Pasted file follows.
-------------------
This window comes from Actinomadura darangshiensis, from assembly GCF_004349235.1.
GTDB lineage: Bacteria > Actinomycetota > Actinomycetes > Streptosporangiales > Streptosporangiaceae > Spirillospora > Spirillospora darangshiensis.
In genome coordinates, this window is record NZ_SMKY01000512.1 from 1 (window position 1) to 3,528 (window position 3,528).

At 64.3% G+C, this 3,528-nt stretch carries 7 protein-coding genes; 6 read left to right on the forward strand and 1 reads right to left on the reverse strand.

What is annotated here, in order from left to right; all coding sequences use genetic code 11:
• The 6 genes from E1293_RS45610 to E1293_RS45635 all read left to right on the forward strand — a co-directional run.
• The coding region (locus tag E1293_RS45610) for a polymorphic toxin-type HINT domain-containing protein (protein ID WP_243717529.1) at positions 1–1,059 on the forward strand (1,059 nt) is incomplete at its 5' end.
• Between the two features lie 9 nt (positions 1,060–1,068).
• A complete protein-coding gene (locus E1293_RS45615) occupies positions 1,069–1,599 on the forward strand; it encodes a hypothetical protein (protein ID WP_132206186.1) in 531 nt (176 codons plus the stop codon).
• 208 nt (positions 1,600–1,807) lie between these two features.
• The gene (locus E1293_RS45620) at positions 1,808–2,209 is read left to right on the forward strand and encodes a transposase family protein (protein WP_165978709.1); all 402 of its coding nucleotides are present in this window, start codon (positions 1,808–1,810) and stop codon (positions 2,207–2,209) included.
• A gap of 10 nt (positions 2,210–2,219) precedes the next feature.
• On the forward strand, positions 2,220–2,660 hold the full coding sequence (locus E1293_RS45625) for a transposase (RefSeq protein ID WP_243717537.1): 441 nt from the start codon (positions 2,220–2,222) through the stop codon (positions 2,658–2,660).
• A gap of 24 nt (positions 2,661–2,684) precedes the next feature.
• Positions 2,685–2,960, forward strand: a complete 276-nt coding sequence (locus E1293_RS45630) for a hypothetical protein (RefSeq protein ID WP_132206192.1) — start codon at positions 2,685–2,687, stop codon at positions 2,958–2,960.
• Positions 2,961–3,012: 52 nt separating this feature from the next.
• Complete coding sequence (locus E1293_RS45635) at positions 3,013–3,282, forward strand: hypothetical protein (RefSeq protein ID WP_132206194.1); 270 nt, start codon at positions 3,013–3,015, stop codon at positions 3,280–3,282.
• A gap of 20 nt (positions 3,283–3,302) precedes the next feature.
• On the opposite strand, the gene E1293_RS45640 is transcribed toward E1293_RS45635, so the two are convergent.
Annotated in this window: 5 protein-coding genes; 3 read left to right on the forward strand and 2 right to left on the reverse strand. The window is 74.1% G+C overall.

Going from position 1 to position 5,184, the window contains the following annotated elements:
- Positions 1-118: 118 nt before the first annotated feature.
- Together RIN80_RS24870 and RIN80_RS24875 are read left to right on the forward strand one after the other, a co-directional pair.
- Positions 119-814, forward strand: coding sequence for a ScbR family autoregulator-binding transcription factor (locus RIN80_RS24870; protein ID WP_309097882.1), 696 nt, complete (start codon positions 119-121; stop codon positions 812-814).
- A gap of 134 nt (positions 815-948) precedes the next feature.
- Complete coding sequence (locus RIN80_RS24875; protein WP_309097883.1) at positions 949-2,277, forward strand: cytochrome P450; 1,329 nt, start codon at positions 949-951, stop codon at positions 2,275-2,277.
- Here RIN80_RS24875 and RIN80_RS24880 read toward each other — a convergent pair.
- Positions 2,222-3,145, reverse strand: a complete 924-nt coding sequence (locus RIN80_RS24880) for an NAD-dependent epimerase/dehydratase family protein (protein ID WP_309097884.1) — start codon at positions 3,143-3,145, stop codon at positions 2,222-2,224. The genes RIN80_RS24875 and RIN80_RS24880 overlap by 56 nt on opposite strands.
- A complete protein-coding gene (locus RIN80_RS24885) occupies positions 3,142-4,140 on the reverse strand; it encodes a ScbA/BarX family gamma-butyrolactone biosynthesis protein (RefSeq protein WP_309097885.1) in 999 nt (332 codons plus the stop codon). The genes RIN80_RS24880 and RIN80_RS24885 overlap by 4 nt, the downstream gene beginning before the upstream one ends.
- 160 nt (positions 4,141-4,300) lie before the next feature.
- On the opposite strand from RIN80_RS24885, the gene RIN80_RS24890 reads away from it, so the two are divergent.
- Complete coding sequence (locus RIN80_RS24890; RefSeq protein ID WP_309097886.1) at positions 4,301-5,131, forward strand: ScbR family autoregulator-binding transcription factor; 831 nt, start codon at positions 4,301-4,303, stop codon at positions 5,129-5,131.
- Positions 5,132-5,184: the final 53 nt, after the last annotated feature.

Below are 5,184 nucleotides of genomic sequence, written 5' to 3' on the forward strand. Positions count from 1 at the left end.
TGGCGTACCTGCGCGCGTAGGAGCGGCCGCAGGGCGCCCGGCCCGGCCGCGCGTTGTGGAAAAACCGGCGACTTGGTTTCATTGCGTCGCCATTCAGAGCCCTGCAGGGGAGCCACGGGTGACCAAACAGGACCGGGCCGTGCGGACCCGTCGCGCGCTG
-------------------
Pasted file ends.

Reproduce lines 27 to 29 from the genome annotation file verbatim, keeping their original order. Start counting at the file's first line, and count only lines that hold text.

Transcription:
- Here RIN80_RS24875 and RIN80_RS24880 read toward each other — a convergent pair.
- Positions 2,222-3,145, reverse strand: a complete 924-nt coding sequence (locus RIN80_RS24880) for an NAD-dependent epimerase/dehydratase family protein (protein ID WP_309097884.1) — start codon at positions 3,143-3,145, stop codon at positions 2,222-2,224. The genes RIN80_RS24875 and RIN80_RS24880 overlap by 56 nt on opposite strands.
- A complete protein-coding gene (locus RIN80_RS24885) occupies positions 3,142-4,140 on the reverse strand; it encodes a ScbA/BarX family gamma-butyrolactone biosynthesis protein (RefSeq protein WP_309097885.1) in 999 nt (332 codons plus the stop codon). The genes RIN80_RS24880 and RIN80_RS24885 overlap by 4 nt, the downstream gene beginning before the upstream one ends.